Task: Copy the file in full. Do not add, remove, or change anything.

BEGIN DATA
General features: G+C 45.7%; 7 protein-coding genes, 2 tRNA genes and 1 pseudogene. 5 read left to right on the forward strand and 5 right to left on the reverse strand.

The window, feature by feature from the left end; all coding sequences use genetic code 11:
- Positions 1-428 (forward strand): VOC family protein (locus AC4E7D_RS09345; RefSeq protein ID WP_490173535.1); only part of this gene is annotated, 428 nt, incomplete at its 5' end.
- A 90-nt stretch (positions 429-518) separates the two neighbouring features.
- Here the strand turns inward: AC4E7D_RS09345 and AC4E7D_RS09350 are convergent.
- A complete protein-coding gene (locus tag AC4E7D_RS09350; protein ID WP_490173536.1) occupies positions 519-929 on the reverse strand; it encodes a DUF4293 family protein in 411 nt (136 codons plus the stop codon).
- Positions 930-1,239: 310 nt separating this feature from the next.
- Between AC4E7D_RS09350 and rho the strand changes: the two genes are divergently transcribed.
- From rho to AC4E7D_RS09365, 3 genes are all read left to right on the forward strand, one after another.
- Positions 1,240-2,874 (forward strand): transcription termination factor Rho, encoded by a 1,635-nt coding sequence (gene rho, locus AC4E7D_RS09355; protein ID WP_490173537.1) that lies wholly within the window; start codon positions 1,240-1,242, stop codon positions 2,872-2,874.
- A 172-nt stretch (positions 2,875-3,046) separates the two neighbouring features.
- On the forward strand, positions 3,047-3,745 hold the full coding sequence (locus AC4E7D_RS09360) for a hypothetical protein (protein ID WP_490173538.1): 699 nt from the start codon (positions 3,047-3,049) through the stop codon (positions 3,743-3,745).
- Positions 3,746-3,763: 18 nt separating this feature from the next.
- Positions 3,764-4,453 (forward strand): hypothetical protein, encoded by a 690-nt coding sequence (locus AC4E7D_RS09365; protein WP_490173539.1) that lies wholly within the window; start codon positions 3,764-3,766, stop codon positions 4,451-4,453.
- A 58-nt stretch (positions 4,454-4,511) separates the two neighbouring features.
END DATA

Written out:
General features: G+C 45.7%; 7 protein-coding genes, 2 tRNA genes and 1 pseudogene. 5 read left to right on the forward strand and 5 right to left on the reverse strand.

The window, feature by feature from the left end; all coding sequences use genetic code 11:
- Positions 1-428 (forward strand): VOC family protein (locus AC4E7D_RS09345; RefSeq protein ID WP_490173535.1); only part of this gene is annotated, 428 nt, incomplete at its 5' end.
- A 90-nt stretch (positions 429-518) separates the two neighbouring features.
- Here the strand turns inward: AC4E7D_RS09345 and AC4E7D_RS09350 are convergent.
- A complete protein-coding gene (locus tag AC4E7D_RS09350; protein ID WP_490173536.1) occupies positions 519-929 on the reverse strand; it encodes a DUF4293 family protein in 411 nt (136 codons plus the stop codon).
- Positions 930-1,239: 310 nt separating this feature from the next.
- Between AC4E7D_RS09350 and rho the strand changes: the two genes are divergently transcribed.
- From rho to AC4E7D_RS09365, 3 genes are all read left to right on the forward strand, one after another.
- Positions 1,240-2,874 (forward strand): transcription termination factor Rho, encoded by a 1,635-nt coding sequence (gene rho, locus AC4E7D_RS09355; protein ID WP_490173537.1) that lies wholly within the window; start codon positions 1,240-1,242, stop codon positions 2,872-2,874.
- A 172-nt stretch (positions 2,875-3,046) separates the two neighbouring features.
- On the forward strand, positions 3,047-3,745 hold the full coding sequence (locus AC4E7D_RS09360) for a hypothetical protein (protein ID WP_490173538.1): 699 nt from the start codon (positions 3,047-3,049) through the stop codon (positions 3,743-3,745).
- Positions 3,746-3,763: 18 nt separating this feature from the next.
- Positions 3,764-4,453 (forward strand): hypothetical protein, encoded by a 690-nt coding sequence (locus AC4E7D_RS09365; protein WP_490173539.1) that lies wholly within the window; start codon positions 3,764-3,766, stop codon positions 4,451-4,453.
- A 58-nt stretch (positions 4,454-4,511) separates the two neighbouring features.